Waterways Reskilling Anchors the Vision for a New Story
by Pamela Boyce Simms
Imagine waking up tomorrow in a future, post-carbon, environmentally sustainable and transitioned Mid-Hudson Valley. What in your surroundings on the banks of the Hudson River, the Esopus, Sawkill, Fishkill or Rondout creeks has changed as you open your eyes to greet the new morning? What sights, scents and sounds fill your senses upon rising? Take a long, slow breath. Is the texture of the air entering your lungs differently? How will you travel, to what type of work environment? What transformations will have occurred in New York waterways, and in your relationship to them in a transitioned future?
Once upon a time, commerce, power generation, and the stunning beauty of New York rivers, tributaries and estuaries breathed life into our towns. As we put the brakes on environmental degradation, we are called to create newstories and prioritize: slower, lower-tech, smaller-scale, relationship-driven ways of living in harmony with the magnificent waterways that have supported generations of New Yorkers. What kind of sustainable waterways culture do we want to foster?
A Waterways Reskilling Anchors the Vision of a New Story
Envisioninga transitioned future is key to its manifestation. Consider what slower, lower-tech, smaller-scale use of New York waterways would look like and how we might reshuffle our priorities to usher that vision into reality. Rest your mind on a fresh, healthy, simpler, vibrant quality of life lived on pristine waterways teaming with nutritious fish, carrying carbon neutral commercial transport vessels, powering homes and hamlets with renewable energy. Whatever we can clearly see in our mind’s eye we are empowered to create.
A reskilling facilitates visioning by bringing us “back to the future.” Reskillings turn back the clock to offer hands-on experiential engagement with heirloom skills and technologies that we can reactivate and refine in order to protect the environment in the future.
A Mid-Atlantic Transition Hub (MATH) Waterways Reskilling on November 23 will showcase the vast renewable energy generation and carbon neutral commercial transport potential of New York waterways, and the work of those who safeguard them. The Reskilling will anchor the vision of revitalized sail-freight, the use of wooden sailing barges for the transport of goods along the inland waters of river valleys, and micro-hydropower generation that exemplify ecologically sound, micro-scale technologies. We know these methods work. The deeper challenge the Reskilling takes on is empowering our neighbors to embrace lifestyle changes needed for these powered-down approaches to be viable.
To that end the Waterways Reskilling will feature the work of way showers who walk the talk. Hudson Riverkeeper Paul Gallay will propose ecologically sustainable “fisheries of the future” operated with river-protecting technologies of the past. Erik Andrus—founder of the Vermont Sail Freight Project, whose 39.5-foot sailing barge, the Ceres, graced ports along the Hudson River this October and delivered 15 tons of shelf-stable farm goods—will inspire us with his vision of reconnecting family farms to sail transport. Master woodworker and boat-builder Jim Kricker, owner of Rondout Woodworking, will demonstrate his artistry. Micro-hydropower projects will be front and center.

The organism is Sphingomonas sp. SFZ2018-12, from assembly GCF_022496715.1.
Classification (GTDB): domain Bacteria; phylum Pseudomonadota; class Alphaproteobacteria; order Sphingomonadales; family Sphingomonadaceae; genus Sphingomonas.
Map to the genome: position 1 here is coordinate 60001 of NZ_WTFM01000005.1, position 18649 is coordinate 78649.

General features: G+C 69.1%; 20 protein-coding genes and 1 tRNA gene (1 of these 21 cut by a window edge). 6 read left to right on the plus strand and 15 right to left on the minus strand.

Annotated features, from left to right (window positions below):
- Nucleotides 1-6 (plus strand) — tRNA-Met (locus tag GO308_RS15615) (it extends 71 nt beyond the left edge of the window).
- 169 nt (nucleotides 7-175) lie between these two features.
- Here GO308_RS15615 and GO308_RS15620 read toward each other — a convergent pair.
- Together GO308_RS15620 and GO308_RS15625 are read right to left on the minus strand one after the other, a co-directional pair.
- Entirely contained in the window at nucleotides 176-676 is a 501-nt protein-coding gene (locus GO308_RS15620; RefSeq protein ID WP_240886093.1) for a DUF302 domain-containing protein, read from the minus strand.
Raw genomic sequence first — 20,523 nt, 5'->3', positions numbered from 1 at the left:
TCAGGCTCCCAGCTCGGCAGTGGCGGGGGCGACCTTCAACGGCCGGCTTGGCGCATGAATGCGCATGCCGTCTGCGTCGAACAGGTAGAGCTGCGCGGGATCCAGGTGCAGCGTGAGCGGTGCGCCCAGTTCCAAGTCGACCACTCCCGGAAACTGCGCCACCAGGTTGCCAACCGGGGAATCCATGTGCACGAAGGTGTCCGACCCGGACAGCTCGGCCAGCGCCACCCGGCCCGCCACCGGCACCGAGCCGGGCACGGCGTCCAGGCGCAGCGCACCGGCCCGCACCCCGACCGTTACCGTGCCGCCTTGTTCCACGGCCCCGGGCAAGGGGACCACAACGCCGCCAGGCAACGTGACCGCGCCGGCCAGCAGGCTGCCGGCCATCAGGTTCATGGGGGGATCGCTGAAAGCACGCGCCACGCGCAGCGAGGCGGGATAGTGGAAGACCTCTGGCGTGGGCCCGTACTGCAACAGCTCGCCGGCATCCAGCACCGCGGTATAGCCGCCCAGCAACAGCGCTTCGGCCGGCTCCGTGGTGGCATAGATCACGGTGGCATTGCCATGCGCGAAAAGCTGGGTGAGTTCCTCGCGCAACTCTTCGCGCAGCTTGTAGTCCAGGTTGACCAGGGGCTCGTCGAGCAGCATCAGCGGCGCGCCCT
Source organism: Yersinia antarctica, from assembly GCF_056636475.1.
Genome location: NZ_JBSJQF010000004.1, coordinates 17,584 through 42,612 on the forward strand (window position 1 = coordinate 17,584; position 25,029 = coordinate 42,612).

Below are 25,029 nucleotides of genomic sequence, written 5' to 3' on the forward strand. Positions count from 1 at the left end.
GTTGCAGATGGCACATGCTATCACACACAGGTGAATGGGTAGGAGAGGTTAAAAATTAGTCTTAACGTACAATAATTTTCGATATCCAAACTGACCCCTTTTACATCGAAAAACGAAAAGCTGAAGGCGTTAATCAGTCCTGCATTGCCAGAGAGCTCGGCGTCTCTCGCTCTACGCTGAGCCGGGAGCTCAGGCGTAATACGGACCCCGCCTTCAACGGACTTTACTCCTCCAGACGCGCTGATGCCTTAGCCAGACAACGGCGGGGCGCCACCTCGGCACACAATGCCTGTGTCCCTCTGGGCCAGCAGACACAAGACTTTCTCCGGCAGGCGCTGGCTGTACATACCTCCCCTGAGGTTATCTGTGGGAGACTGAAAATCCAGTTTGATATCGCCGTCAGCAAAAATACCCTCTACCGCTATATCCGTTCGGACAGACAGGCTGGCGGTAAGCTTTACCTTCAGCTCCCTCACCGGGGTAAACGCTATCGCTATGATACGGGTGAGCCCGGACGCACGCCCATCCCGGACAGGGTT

Homesteader and Neighborhood Micro-hydropower
The Transition movement fans sparks of passion into flame under local homesteaders and groups of neighbors who are fired up about personal off-grid autonomy in environmentally resilient communities. It is therefore at the homestead and community level that the Reskillingwill explore micro-hydropower.
Catch the vision. Hold nearby creeks, steams, estuaries and rivers in your mind’s eye.
Consider that micro-hydro systems:
• are set up on waterways capable of producing up to 100 kilowatts of electricity; enough to power your home or a small business facility.
• can generate direct current, charge batteries for peak use times and emergencies, and fill in for solar power in the winter months.
• do not involve dams or reservoirs, rely on minimal water flow and civil construction work, and can maintain enough water in the power source for aquatic life to thrive. This translates into a relatively low environmental impact.
Inspired by the legacy and potential of our noble waterways, let’s vision and pragmatically usher in the new story of a resilient future now.
“You can never awaken using the same system that put you to sleep in the first place.”
Pamela Boyce Simms is a Certified Transition Trainer
Mid-Atlantic Transition Hub (MATH), of Transition US